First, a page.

Two months and a day after Prince passed away, friends, family, and fans came together to commemorate the music icon’s life once again last night at the unveiling of a mural in honor of the performer in his hometown of Chanhassen.
The evening seemed more of a celebration of Prince’s life rather than a night dedicated to mourning. “He spoke to everybody,” said Michael Holtz, who regularly DJed at Paisley Park, as he spun records for the crowd gathered in the back lot of the Chanhassen Cinema. “He spoke to all ages, races, sexual orientation. Even the way Prince looked, and the way he presented himself. It allowed people to say, ‘Wow, this guy’s got it. I can have it, too.’ That’s what connected everybody.”
The mural was created by Mr G (Graham) Hoete of Sydney, Australia. When the painter heard of the musician’s passing, he painted a mural in Sydney, and via social media, received many requests to come to Minnesota and paint another one. When obtaining permits proved to be too difficult – his original plan was to paint a five-story mural in Minneapolis – Kirstyn Samson of Chanhassen found him on social media and secured the back wall of the Chanhassen Cinema. Once he got the green light, Hoete booked a flight on his own dime and got to work.
His media, when he first began painting, were traditional oils and acrylics, but 14 years ago, a friend of his introduced him to aerosol paints. The purple sky and clouds that make up the background of the mural were rendered with roller paints, and everything else is spray paint. Many visitors to the wall on Wednesday night noted how stunningly Prince’s eyes shone as they looked out at the sunset.
“I love portraiture,” Hoete said in a quiet moment from the patio of the hotel overlooking the mural. “I also do graphic design, so that helped me with the layout and composition of the doves and rainclouds. I feel all of my artistic experience and elements show in the final work.”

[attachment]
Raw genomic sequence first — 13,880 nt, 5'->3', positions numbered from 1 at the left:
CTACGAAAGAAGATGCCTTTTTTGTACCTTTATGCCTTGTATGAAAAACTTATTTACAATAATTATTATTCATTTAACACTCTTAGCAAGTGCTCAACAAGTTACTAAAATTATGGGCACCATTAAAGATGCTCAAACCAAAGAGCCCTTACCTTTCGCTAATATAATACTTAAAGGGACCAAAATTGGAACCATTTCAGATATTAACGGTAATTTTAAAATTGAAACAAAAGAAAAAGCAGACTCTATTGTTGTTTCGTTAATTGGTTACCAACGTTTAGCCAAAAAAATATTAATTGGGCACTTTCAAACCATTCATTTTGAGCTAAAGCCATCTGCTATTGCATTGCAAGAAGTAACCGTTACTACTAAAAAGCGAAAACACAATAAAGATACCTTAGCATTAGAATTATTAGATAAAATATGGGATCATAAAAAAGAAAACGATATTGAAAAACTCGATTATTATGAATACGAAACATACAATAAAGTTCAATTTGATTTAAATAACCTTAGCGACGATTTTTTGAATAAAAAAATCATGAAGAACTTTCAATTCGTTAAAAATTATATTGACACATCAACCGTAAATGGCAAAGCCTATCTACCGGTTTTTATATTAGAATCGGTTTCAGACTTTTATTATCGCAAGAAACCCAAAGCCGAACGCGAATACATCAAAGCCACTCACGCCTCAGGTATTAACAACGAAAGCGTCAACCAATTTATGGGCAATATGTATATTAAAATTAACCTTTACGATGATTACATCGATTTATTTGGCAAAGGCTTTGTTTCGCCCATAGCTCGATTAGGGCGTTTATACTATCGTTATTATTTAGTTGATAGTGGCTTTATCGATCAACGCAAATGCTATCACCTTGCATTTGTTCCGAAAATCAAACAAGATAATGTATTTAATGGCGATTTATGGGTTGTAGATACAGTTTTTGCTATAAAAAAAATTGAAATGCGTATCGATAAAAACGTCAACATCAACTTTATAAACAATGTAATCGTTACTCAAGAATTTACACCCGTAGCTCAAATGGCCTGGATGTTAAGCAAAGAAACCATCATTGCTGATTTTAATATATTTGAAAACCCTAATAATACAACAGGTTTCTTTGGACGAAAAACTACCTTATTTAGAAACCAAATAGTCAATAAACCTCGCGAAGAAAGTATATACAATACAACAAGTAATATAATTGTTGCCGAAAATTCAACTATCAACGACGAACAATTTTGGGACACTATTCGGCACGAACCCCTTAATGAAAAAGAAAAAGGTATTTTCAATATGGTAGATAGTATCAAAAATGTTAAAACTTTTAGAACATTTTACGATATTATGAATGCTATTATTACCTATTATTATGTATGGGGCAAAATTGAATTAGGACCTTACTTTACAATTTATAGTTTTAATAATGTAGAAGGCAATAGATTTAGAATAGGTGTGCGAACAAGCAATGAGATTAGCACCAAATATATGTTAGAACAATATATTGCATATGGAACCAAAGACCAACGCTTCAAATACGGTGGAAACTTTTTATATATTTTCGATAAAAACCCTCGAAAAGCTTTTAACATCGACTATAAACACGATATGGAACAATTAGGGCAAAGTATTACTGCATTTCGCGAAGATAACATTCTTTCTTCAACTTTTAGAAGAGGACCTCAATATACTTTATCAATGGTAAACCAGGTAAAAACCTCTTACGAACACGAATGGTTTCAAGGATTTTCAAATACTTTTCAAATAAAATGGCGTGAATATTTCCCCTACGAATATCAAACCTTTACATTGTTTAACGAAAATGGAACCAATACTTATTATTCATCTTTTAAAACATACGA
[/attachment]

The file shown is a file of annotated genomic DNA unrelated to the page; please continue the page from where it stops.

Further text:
As the clouds rolled in, photographers took a group shot of the artist and the crowd in front of the mural, and once done, Hoete did a traditional Maori haka dance for the Mayor of Chanhassen, Denny Laufenburger. The dance is done for many reasons, originally performed by warriors before battle, but it can also be done to acknowledge great achievements or occasions and funerals.
Laufenberger thanked Hoete and everyone in attendance with these closing words: “Prince Rogers Nelson lived a life of graciousness and generosity for his fans and this community of Chanhassen. These traits have been demonstrated by Mr. G. Let this mural be a reminder to each of us to leave that sort of mark in our community and our circle of friends.”
“So many people have said to me, ‘I can’t believe that Prince is gone,’” Hoete observed after posing for many photos with fans, “but the reality is death is inevitable. That’s what makes life more wonderful. It asserts the point of making the most of life while you have the opportunity to do so. That’s the life Prince lived. That’s also what drives me to paint. I love how he was super-passionate about being in that creative space.”
Youa Vang is appreciative of all genres of music — even country. When not writing about music, she can be found working on her standup comedy and cross-stitching mischievous sayings while watching The Simpsons.